March 27, 2013

The Coral Triangle is a Mission Blue Hope Spot, an area of particular importance to the oceans that we must strive to protect. These Hope Spots are the seeds of tomorrow’s healthy ocean. With this feature by Brett Garling, we are launching our series on Mission Blue’s growing network of Hope Spots. 

The global heart of coral reefs, the Coral Triangle, is located in the Pacific and touches the marine waters of Indonesia, Malaysia, Papua New Guinea, the Philippines, Solomon Islands and Timor-Leste. Called “the Amazon of the seas”, this global treasure covers 5.7 million square kilometers of ocean, contains 75 percent of all known coral species and sustains the lives of approximately 130 million humans. There are over 3000 kinds of fish in this area — more than twice the number found anywhere else in the world. Without a doubt, this is the global center for precious marine biological diversity.


Overfishing, coastal development, destructive fishing and pollution threaten more than 85 percent of the Coral Triangle’s reefs. Add the influence of recent thermal stress and coral bleaching, and nearly 90 percent of the Coral Triangle is threatened. Globally, 75 percent of reefs are threatened, making the Coral Triangle an area of particular stress. By 2030, it is projected that 100 percent of the reefs in the Triangle will be threatened.

This destructive pressure not only threatens all the marine life in the Coral Triangle, but also impacts humanity, which relies on the global ocean for survival. Millions of inhabitants from the surrounding countries and world at large rely on food from the area. Neighboring countries also rely on the tourism dollars that this beauty brings.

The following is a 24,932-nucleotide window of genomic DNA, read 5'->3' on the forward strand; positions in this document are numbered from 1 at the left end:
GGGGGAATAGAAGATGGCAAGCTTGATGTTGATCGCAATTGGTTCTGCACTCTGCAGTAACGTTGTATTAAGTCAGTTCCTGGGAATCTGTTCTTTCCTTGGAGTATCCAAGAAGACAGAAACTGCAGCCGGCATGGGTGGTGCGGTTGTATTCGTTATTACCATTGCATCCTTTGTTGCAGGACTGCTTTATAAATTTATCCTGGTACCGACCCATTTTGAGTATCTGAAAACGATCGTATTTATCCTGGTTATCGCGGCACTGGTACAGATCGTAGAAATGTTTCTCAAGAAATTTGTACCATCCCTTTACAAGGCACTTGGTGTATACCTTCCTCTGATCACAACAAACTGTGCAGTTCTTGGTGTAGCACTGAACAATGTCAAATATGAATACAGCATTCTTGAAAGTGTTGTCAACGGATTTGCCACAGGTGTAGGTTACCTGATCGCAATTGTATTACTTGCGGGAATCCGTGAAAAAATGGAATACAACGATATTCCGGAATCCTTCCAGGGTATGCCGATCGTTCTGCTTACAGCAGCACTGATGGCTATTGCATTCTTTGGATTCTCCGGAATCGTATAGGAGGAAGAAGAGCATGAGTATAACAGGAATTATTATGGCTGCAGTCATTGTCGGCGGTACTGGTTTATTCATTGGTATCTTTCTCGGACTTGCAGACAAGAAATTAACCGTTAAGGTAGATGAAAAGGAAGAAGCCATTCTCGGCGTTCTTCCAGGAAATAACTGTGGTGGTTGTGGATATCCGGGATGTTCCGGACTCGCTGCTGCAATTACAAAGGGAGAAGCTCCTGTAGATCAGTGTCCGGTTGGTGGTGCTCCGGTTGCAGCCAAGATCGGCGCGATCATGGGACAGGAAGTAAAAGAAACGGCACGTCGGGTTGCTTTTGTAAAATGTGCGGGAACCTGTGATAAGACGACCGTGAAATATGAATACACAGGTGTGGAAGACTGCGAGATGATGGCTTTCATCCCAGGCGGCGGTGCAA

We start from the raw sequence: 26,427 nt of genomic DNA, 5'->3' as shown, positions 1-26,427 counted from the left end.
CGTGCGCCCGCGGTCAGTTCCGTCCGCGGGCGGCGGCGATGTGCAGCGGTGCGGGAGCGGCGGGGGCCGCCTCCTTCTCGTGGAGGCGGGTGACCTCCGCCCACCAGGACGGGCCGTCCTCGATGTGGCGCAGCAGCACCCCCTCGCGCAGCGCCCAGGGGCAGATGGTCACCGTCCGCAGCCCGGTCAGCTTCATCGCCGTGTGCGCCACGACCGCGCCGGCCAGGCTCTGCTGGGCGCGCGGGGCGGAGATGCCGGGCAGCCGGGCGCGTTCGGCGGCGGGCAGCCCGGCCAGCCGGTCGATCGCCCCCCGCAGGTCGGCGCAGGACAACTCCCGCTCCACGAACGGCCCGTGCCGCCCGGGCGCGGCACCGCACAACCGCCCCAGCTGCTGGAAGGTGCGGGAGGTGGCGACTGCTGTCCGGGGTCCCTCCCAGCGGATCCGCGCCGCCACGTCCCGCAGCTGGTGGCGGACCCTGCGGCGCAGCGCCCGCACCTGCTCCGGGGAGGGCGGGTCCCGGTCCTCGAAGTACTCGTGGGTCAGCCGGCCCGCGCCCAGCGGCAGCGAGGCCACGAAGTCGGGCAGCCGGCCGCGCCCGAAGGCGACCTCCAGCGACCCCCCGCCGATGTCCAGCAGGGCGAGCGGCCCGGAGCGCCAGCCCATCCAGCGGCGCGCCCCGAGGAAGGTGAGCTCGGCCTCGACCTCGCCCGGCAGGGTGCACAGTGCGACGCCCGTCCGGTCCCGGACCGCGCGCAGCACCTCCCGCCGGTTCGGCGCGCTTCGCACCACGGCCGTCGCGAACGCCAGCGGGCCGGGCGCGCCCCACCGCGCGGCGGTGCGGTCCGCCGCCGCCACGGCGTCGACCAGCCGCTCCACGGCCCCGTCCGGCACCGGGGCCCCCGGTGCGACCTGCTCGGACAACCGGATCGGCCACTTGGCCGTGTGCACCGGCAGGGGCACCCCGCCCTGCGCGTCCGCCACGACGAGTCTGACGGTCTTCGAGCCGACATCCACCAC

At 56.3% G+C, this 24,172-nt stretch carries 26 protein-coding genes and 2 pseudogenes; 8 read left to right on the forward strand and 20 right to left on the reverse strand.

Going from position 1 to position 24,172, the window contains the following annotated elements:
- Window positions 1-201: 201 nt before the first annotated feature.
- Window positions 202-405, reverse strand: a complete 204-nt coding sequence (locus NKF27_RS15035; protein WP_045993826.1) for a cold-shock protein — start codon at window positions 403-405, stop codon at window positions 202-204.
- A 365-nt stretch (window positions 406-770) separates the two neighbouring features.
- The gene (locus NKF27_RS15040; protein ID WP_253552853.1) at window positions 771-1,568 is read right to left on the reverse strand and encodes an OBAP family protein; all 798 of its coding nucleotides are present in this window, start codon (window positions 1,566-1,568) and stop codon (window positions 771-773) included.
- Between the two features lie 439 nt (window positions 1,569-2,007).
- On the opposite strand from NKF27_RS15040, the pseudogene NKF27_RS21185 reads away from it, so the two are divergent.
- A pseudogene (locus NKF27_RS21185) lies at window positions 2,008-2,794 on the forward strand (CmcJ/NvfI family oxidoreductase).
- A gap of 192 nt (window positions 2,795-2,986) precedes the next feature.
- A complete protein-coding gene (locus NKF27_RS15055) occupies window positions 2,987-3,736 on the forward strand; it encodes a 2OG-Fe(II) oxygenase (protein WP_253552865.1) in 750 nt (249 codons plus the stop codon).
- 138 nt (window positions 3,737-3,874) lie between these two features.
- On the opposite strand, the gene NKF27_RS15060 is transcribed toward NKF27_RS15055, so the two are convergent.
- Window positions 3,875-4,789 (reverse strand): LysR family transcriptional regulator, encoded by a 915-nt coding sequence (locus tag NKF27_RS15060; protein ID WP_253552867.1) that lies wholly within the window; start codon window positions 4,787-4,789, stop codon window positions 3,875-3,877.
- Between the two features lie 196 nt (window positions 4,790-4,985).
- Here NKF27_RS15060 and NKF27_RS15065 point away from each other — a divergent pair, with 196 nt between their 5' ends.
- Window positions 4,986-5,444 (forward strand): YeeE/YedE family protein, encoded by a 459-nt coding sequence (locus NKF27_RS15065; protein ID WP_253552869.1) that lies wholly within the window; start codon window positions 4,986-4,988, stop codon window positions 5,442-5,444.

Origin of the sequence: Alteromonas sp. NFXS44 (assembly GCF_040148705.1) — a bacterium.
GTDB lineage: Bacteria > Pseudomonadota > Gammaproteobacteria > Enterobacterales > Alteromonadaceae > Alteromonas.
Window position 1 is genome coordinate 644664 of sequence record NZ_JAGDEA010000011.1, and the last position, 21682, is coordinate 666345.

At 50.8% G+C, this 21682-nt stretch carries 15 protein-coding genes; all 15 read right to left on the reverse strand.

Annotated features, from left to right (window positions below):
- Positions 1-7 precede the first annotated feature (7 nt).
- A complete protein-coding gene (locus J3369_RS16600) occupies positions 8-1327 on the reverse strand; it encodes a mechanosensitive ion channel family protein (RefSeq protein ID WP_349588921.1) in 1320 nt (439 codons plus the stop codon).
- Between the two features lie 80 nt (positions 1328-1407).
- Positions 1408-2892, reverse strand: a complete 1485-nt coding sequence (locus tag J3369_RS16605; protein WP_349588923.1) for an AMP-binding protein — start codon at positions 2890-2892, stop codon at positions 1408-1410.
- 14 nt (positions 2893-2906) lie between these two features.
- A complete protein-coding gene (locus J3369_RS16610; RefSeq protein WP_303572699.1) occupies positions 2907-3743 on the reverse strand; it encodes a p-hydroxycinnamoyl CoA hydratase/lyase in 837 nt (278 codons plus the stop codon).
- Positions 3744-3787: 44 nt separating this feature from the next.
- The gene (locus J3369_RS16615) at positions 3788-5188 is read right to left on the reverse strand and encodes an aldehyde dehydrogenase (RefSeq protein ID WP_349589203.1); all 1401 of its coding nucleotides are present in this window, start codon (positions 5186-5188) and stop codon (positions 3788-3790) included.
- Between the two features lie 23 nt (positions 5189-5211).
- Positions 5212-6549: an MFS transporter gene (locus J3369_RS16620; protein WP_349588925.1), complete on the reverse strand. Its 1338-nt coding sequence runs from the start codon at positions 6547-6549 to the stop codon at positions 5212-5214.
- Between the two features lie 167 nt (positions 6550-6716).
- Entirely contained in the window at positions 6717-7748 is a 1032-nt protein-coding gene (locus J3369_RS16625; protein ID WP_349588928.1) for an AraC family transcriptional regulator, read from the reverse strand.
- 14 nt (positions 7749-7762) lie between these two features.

English: Parrotfish (Chlorurus microrhinos) fr...

Only 16 percent of the coral reefs inside in the Coral Triangle Hope Spot region are included in a Marine Protected Area. That’s compared to a global average of 28 percent. Six nations that surround the Coral Triangle formed the Coral Triangle Initiative on Coral Reefs, Fisheries and Food Security (CTI-CFF) in 2009 and are working to preserve the remarkable bounty of the region. It is a collaborative group and should be supported in every way possible. The World Resources Institute recently published an at-length report detailing the value and vulnerability of this precious region. Give it a read if you’d like to learn more.

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